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Old 08-18-2012, 02:30 PM
Location: DFW - Coppell / Las Colinas
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Originally Posted by TexasHorseLady View Post
I don't blackball discount brokers nor do I know anyone who does so. When I'm finding properties for my clients, who the agent is and what the co-broke is are not in the search fields, and I don't even look at the bottom of the page until it's time to call the seller to make an appointment.

That being said, when it's obvious it's a discount broker who's not even in the same part of the state, as I'm writing the offer I do indulge myself in a huge sigh because it's clear that this is more than likely going to be one of the difficult ones with twice as many cats to herd, some of them clueless. My clients will never hear any of that, or the sigh, either, of course.
That's why I asked where he got his reference, I know of no agents who blackball discount brokers.

When I'm dealing with a DB who's not in the area or presents a problem getting an offer submitted, I do discuss and educate my client on the potential problems. It does affect issues such as slow response time and the seller not understanding contracts. Usually the DB is giving reduced services and advice to the seller which can be frustrating for a buyer.
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Old 08-18-2012, 07:20 PM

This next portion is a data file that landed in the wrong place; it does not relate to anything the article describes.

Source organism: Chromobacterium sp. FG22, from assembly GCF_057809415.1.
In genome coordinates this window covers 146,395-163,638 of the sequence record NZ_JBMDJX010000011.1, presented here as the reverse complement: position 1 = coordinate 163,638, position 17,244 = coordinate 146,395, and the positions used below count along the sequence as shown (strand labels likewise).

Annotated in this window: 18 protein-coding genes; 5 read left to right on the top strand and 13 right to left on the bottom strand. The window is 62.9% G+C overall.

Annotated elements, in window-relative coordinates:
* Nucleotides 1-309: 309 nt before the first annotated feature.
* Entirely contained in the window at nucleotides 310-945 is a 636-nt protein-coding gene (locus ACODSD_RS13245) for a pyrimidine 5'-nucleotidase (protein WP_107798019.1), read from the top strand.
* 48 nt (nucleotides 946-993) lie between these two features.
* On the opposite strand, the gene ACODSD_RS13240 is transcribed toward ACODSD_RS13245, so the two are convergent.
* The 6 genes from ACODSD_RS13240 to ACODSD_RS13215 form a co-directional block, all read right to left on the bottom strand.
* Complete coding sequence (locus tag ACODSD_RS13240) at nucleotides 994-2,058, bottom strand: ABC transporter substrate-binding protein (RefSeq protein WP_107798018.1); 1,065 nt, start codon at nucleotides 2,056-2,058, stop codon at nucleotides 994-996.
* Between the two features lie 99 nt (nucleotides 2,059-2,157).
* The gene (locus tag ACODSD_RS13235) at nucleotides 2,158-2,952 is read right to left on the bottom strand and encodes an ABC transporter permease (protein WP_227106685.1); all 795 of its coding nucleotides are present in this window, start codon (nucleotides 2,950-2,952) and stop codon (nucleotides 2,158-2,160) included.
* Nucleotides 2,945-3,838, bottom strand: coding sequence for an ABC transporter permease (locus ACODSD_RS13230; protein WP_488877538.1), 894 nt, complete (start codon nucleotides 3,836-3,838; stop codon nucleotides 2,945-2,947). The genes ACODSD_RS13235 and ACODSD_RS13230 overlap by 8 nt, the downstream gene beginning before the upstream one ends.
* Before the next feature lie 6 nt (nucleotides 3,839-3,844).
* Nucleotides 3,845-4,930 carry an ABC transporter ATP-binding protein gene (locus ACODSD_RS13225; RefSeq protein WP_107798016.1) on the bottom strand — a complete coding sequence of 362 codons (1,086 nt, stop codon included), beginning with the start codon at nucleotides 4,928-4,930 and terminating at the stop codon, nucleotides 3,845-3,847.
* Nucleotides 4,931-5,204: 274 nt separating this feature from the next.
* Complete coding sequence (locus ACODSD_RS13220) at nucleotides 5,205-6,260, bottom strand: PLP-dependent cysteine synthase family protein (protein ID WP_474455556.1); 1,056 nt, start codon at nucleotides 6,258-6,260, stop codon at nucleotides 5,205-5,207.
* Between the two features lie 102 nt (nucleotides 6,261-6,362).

Location: Needham, MA
6,324 posts, read 9,023,459 times
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Originally Posted by hindukid View Post
I don't know. It seems that every other thread is somebody who hired the best known realtor in town and is not happy with them. Seems to me like realtors are like anything else. You have to do research to find quality. An expensive realtor is no necessarily good and a cheap realtor is not necessarily bad.

Like most anything success in realty is often about good marketing. I really think many of the most successful agents are just really good at marketing themselves. They are great at selling you on them but not necessarily great at selling a buyer on your house. Just like a fancy well known restaurant may not have great food and a $2 whole in the wall might have the best Tacos you have ever tasted.

I have never really been a believer in the phrase you get what you pay for. Sometimes you get way more and sometimes you get way less. I have had $100 meals that weren't great at all and $6 meals that were fantastic. I suspect the same thing applies in real estate. There are agents who everybody knows and are considered the best but they will just hand you off to their assistant and there are probably agents who are new to the game, hungry, cheap and will work harder than anybody else. They might devote all their time to you because you are their only client.

Granted I have never spent anytime looking for a quality agent but that's my impression.
I didn't say anything about hiring the agent everyone thinks is the "best" in town. I agree that those people are usually better marketers of themselves than your home. They're also usually so busy that they give their clients little attention and are more concerned about making a sale happen than doing the right thing for their client. Just my experience as someone who deals with these people on a regular basis. Of course, there are exceptions to every rule but overall this is my experience.